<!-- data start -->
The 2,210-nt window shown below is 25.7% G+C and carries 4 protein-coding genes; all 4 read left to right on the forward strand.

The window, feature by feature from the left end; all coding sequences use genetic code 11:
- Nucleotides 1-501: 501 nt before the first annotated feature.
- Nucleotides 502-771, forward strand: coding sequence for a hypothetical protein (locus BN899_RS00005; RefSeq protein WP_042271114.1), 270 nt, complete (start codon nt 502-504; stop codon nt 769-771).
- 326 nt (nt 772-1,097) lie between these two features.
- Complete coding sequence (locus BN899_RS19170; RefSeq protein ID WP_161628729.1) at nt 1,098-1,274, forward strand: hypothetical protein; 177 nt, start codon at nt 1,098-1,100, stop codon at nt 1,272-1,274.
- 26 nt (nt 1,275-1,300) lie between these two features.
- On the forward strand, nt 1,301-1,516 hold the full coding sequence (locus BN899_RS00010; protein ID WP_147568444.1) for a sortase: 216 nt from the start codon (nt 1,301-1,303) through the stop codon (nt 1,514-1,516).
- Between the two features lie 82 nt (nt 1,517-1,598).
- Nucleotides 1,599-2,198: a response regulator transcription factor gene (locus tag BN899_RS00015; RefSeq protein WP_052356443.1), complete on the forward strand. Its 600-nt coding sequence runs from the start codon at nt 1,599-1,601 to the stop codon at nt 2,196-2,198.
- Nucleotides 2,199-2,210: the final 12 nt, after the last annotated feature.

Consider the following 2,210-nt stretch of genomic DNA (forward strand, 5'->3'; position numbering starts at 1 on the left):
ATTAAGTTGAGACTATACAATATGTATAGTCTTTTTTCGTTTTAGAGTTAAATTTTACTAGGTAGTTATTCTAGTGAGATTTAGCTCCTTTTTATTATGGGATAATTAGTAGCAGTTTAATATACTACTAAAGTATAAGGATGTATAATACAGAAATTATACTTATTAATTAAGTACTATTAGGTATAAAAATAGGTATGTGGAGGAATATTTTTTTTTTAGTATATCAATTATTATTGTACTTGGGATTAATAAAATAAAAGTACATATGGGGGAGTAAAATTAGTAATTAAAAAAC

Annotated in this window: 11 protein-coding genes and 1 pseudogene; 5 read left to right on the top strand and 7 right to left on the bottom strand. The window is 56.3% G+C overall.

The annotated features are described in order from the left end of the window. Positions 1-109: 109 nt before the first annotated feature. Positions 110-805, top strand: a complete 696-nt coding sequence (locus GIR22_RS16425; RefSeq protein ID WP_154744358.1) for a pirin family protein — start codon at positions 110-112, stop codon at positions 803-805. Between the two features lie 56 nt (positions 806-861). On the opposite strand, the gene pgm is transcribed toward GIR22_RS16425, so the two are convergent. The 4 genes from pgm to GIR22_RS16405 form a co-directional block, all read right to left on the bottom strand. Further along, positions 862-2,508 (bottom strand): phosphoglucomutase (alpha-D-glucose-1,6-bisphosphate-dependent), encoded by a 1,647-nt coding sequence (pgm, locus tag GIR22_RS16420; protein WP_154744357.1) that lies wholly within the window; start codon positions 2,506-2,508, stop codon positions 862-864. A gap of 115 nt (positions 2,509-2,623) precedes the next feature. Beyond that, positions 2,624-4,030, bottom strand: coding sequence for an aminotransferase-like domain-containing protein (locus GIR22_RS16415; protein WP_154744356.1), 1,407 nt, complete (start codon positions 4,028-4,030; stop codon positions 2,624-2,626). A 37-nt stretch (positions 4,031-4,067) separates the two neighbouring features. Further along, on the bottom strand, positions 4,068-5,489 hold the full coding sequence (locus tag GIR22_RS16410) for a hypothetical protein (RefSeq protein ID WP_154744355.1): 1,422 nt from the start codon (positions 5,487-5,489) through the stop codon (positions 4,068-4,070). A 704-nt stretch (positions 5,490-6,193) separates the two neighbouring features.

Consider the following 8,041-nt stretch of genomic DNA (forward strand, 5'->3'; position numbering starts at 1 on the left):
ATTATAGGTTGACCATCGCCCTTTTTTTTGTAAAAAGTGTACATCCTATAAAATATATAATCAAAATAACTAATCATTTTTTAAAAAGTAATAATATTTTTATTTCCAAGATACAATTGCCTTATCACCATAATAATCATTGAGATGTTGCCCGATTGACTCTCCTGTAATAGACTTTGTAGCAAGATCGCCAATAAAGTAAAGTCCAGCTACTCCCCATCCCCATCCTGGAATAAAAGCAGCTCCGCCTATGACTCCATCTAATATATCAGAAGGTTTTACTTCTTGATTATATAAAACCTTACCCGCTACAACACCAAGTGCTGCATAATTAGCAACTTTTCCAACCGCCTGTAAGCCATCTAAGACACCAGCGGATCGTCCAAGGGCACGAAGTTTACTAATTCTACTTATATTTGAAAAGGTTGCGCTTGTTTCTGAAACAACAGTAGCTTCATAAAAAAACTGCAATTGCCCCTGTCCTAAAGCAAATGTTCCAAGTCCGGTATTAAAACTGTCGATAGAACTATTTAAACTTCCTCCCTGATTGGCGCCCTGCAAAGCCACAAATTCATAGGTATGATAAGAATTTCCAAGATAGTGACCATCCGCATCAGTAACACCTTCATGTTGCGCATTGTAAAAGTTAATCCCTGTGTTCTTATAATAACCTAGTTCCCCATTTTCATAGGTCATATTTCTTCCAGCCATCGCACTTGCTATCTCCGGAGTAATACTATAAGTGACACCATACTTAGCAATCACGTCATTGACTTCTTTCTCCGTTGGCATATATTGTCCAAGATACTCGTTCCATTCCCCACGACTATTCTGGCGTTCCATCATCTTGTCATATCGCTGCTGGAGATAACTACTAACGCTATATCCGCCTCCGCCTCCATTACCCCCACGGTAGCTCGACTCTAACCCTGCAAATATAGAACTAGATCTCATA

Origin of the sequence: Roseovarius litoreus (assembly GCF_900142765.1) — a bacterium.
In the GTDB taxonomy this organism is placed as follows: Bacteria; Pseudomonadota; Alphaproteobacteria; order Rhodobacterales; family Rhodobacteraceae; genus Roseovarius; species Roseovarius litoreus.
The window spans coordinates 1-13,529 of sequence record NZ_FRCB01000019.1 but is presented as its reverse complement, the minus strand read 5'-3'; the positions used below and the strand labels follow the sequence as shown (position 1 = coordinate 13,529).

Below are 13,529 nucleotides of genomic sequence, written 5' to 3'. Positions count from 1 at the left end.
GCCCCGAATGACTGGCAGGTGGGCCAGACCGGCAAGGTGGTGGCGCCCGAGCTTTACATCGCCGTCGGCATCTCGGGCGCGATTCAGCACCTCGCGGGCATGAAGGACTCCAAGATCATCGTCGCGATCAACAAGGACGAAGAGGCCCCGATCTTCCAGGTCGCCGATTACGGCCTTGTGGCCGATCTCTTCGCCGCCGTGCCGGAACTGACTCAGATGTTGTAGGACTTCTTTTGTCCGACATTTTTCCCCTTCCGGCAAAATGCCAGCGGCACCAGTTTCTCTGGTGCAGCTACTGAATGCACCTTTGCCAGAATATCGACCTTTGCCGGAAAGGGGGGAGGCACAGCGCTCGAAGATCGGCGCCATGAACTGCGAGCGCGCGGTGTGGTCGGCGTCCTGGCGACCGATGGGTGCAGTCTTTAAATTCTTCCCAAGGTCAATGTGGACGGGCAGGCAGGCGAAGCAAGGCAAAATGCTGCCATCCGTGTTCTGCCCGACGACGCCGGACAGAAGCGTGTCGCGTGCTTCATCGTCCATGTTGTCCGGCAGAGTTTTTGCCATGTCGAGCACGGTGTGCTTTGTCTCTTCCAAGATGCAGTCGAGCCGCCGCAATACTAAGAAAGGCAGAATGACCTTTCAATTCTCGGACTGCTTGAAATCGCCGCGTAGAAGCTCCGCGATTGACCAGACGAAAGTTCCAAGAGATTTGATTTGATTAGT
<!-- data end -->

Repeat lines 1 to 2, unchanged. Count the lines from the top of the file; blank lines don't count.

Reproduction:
The 2,210-nt window shown below is 25.7% G+C and carries 4 protein-coding genes; all 4 read left to right on the forward strand.

The window, feature by feature from the left end; all coding sequences use genetic code 11: